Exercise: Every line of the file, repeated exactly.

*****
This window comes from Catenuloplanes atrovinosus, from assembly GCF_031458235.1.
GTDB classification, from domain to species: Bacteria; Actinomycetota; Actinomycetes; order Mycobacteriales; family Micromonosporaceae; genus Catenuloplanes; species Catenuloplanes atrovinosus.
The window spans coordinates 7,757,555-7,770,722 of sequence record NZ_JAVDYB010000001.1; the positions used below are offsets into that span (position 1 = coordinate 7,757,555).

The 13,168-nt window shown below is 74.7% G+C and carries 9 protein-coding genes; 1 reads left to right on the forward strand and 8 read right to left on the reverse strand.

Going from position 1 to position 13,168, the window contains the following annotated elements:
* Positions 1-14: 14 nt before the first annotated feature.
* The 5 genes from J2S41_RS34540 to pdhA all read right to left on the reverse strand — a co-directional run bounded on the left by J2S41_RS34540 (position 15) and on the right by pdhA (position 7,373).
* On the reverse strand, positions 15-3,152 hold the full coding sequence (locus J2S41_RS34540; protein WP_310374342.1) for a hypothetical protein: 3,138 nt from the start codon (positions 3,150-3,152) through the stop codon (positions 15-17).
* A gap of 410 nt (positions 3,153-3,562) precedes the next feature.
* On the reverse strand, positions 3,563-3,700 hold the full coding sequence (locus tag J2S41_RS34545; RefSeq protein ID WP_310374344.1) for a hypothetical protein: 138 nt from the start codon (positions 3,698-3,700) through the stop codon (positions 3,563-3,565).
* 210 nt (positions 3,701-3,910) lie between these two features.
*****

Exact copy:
This window comes from Catenuloplanes atrovinosus, from assembly GCF_031458235.1.
GTDB classification, from domain to species: Bacteria; Actinomycetota; Actinomycetes; order Mycobacteriales; family Micromonosporaceae; genus Catenuloplanes; species Catenuloplanes atrovinosus.
The window spans coordinates 7,757,555-7,770,722 of sequence record NZ_JAVDYB010000001.1; the positions used below are offsets into that span (position 1 = coordinate 7,757,555).

The 13,168-nt window shown below is 74.7% G+C and carries 9 protein-coding genes; 1 reads left to right on the forward strand and 8 read right to left on the reverse strand.

Going from position 1 to position 13,168, the window contains the following annotated elements:
* Positions 1-14: 14 nt before the first annotated feature.
* The 5 genes from J2S41_RS34540 to pdhA all read right to left on the reverse strand — a co-directional run bounded on the left by J2S41_RS34540 (position 15) and on the right by pdhA (position 7,373).
* On the reverse strand, positions 15-3,152 hold the full coding sequence (locus J2S41_RS34540; protein WP_310374342.1) for a hypothetical protein: 3,138 nt from the start codon (positions 3,150-3,152) through the stop codon (positions 15-17).
* A gap of 410 nt (positions 3,153-3,562) precedes the next feature.
* On the reverse strand, positions 3,563-3,700 hold the full coding sequence (locus tag J2S41_RS34545; RefSeq protein ID WP_310374344.1) for a hypothetical protein: 138 nt from the start codon (positions 3,698-3,700) through the stop codon (positions 3,563-3,565).
* 210 nt (positions 3,701-3,910) lie between these two features.